1) Tiny urls.
I was browsing a magazine in a waiting room, and came across an article with a web link in it. But instead of putting in a long but memorable url - say www.myfabulousbookstore/latestbooks/poetry (that's just an example I made up, don't try to find it) they thought it would be helpful to put in a short link instead. Something full of letters and numbers say tinyurl.2xc4jm72 (another totally made up example).
Sometimes, a tinyurl can be helpful in finding a particular page in a very large website. In examples like the one above, the longer url is actually way easier to remember.
2) NZ Post
This is bugging me rather more seriously than no 1 above. It's part of the continuing saga of attempting to get Flap: The Chook Book 2 listed at Fishpond. (Which is a fantastic New Zealand online bookstore with great customer service).
First I had to get it listed at Neilsen's book database. The listing was relatively easy to submit - a simple online process - but was supposed to take about two weeks and in fact took two months. Once accomplished, I needed to send my books to Fishpond as consignment stock, since we are not distributing it through any of the big distributors. They advise that tracked post is the best. So, I paid extra for packing, sent off my parcel, and checked Fishpond every so often to see if it was listed as in stock. After a while it occurred to me that maybe I should check the tracking number (this can be done online).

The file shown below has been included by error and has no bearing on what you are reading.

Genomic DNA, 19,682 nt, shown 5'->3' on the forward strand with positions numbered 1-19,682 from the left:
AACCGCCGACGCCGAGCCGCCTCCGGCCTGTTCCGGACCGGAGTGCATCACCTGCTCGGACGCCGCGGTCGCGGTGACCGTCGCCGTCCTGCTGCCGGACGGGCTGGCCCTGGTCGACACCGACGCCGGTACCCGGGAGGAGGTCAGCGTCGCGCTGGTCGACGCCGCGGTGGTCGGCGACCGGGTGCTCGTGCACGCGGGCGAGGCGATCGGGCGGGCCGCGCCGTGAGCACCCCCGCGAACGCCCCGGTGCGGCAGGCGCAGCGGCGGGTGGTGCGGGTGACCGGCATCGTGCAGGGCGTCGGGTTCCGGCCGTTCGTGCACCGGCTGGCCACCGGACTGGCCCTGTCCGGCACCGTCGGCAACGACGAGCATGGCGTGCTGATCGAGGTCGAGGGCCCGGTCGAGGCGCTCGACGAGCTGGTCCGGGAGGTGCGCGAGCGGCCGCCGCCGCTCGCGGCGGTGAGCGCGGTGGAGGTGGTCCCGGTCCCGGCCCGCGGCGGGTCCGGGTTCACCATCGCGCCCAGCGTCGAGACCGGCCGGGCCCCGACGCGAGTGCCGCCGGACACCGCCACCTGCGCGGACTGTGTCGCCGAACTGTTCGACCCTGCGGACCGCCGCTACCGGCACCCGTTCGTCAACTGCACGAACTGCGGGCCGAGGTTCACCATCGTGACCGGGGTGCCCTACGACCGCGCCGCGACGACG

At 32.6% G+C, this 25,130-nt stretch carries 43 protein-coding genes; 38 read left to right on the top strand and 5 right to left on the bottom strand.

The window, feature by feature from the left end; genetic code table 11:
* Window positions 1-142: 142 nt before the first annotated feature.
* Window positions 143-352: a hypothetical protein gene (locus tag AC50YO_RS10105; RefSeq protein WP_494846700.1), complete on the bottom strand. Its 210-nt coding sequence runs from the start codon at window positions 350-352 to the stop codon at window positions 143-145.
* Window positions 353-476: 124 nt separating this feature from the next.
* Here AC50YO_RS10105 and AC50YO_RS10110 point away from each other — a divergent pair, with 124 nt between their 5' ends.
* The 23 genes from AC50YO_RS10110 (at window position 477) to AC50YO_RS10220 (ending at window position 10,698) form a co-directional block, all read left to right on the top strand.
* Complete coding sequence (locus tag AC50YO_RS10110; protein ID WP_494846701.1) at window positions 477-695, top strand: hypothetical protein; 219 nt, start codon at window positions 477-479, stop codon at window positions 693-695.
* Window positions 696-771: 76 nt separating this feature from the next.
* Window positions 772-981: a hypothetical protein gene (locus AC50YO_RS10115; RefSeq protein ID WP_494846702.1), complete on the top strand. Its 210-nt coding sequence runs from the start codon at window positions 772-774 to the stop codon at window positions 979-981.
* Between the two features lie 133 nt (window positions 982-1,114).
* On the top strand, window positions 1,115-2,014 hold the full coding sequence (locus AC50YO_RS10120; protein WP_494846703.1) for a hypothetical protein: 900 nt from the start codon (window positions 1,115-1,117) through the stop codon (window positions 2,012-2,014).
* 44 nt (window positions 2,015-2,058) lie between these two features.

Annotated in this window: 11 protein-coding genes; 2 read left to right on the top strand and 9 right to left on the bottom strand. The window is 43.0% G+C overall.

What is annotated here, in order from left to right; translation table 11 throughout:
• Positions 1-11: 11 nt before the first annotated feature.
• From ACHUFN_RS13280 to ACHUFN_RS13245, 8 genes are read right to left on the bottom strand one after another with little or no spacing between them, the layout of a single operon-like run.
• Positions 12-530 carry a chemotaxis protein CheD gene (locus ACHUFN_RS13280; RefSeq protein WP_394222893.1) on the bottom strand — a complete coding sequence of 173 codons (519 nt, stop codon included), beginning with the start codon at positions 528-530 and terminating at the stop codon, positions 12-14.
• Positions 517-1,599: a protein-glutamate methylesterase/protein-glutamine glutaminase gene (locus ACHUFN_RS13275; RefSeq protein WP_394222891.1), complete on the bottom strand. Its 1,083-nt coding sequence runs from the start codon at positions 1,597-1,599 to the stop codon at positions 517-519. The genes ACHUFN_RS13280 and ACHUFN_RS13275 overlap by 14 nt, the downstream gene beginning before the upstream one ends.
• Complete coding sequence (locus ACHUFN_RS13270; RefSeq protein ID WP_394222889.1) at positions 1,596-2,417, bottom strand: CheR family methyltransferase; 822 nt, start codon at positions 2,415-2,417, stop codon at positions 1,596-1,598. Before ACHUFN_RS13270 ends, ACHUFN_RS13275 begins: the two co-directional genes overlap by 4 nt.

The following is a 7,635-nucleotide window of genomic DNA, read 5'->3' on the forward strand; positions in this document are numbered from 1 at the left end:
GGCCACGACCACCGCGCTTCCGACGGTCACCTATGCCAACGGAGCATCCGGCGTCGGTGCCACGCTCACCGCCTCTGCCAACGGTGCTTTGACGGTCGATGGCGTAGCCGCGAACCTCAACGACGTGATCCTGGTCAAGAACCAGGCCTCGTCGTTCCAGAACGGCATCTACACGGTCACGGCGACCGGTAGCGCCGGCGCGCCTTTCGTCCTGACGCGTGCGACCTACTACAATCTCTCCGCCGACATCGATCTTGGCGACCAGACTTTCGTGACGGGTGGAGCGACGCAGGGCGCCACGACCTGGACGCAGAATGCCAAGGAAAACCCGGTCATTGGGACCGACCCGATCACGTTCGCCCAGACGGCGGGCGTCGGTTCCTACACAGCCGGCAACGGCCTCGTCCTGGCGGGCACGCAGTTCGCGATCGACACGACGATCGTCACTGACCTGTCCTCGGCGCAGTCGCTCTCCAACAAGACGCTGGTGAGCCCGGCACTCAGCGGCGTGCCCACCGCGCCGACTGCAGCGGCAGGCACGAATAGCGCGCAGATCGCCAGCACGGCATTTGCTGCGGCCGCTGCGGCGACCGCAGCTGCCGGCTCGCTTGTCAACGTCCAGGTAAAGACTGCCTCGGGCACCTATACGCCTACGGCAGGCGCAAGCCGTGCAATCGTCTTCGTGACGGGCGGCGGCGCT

What it said was : "your item has been picked up and is en route to a New Zealand Post depot".
Two weeks to get from the Post Shop to the depot seemed a little ridiculous.
So - back to the Post Shop, who gave me a claim form to fill out. Then I saw that there was a toll free customer service number, so I rang them. They informed me that as it was sent to a customer who gets a lot of mail sent out in a large mail bag each day, I should check with them first. The reason is - since they get a lot of mail, it is not always scanned in when it is delivered.
So why charge extra for tracking, if it is not going to be tracked?
Furthermore, since the nature of the parcel makes it business mail, there is a deadline for claims for nondelivery of 14 days - in other words, if I leave it 14 days to make an enquiry, I can't claim compensation. But I can't lodge a claim now and then check, I still have to enquire first - and may not get a reply till after the weekend - which puts me over the 14 day deadline.
So - I now have my fingers crossed that the parcel has actually been received, and is in the queue for a website update. Otherwise I will have to start the whole process of sending the books again. Without any compensation for the missing books. Not good customer service, in my opinion. (Apparently if it was a private parcel, I would have three months to lodge a claim. It's not as if we are making any real profit out of this).
Now - having got that off my chest, I will return to writing something more rewarding, such as poetry ...